Rather peculiarly it was at a place devoted to the art of butchery that we tucked in to the best dessert of our recent USA trip.
Cochon Butchers, in New Orleans, where award winning Chef Donald Link pays homage to everything that is very tasty in pork, wouldn't look out of place in the darkest depths of trendy Shoreditch. Exposed raw brickwork, iron piping running across the high ceilings and bearded, tattooed waiting staff in a uniform of black skinny jeans creating lethal bourbon cocktails and supervising the pungent meat smoker in the corner .
The muffuletta is thought to be the best in the city. It lived up to our tremendous expectations: a warm, fluffy sesame seed roll filled generously with house cured ham, mortadella, salami, Italian provolone cheese topped with olive tapenade, complete with a side of cured pickles.
(Yes, it was quite remarkable we still had room for dessert).
On the dessert counter, oversized jars of snickledoodle cookies jostled for space with glass stands piled haphazardly with pecan brownies and pretty bowls of parchment wrapped bacon pralines. The refrigerator held a delectable sweet selection: early summer fruit pies, a sticky banoffee pie, an exotic sounding Hummingbird Cake, apple and creole cheesecake and THE Key Lime Pie. A crunchy biscuit base held a smooth, creamy, perfectly sweetened lime filling. It was one of those jeez-I'm-not-saying-a-word-for-ten-minutes-while-I-demolish-this moments.
Key Lime Pie uses a very specific lime variety, Key Lime, distinctly tarter and more aromatic than the usual Persian variety. It's very unusual to find these limes outside the state of Florida and standard limes are almost always used instead. Traditionally, the pie is made with a biscuity base and topped with meringue. I've used crushed ginger biscuits to add a warming spice to the base and topped these pies with whipped double cream.
Individual Key Lime Pies
For the pies:
150g ginger biscuits
2 medium egg yolks
200g condensed milk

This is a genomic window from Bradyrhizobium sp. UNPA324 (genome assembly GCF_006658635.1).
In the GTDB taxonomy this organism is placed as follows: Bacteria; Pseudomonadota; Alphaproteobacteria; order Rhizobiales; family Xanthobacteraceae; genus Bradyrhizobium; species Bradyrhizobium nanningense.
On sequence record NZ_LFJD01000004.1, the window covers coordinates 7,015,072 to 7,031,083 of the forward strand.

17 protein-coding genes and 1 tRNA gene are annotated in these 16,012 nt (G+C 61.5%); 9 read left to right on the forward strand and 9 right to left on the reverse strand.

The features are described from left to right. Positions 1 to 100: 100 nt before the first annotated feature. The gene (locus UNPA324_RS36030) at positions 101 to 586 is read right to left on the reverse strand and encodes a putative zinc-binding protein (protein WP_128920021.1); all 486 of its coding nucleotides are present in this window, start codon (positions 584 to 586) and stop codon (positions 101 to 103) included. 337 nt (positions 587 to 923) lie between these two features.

2 limes, juice and zest
For the decoration:
100ml double cream
Zest of 1 lime
1. Preheat the oven to 160C/140C fan/320F/Gas Mark 3. Crush the biscuits into crumbs by either whizzing together in a food processor or placing in a sealed plastic food bag and bashing with a rolling pin.
2. Melt the butter over a small pan and add the biscuits crumbs. Stir together and spoon into the four individual tart tins. Using either the back of a small spoon or your fingers, press the biscuit mixture into the base and up the sides of the tins. Place on a baking sheet and into the oven for ten minutes to cook. Set aside to cool.
3. Using an electric beater, whisk the egg yolks for one minute, add the condensed milk and beat for a further three minutes. Add the juice and zest of the limes and beat for a final three minutes until the mixture is smooth and creamy.
4. Divide the filling between the cooled bases and place back in the oven for 10-15 minutes until beginning to set (there will be a bit of a wobble in the centre of each pie). Cool, then chill in the refrigerator for at least three hours
5. When ready to serve: whip the double cream and pipe into the centre of each pie. Decorate with the lime zest.
- To get the best out of the zest (surely an advert tagline there) unwaxed limes are preferable. Otherwise, give waxed limes a gentle scrub under the tap and dry before using
- These pies can be made the day before serving as they can be kept in the fridge overnight before decorating and serving
- My husbadn's verdict? 'Proper nice'